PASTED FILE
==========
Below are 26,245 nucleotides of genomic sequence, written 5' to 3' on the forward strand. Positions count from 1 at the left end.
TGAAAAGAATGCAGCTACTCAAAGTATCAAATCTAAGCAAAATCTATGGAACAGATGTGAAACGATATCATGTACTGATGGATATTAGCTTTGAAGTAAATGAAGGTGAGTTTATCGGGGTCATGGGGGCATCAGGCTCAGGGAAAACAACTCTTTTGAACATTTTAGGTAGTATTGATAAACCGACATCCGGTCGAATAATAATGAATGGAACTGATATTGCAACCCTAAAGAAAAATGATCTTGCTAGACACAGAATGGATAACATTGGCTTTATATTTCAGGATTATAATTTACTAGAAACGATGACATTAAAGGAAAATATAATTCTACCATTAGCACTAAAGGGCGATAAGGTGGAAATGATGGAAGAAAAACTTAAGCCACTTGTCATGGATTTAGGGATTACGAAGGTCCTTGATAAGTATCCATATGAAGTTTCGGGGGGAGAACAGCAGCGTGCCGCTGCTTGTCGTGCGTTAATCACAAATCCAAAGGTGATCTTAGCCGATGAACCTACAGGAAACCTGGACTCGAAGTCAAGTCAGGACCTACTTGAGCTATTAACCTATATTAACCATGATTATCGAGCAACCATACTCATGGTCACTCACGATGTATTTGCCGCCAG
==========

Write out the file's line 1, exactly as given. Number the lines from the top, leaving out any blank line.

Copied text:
Below are 26,245 nucleotides of genomic sequence, written 5' to 3' on the forward strand. Positions count from 1 at the left end.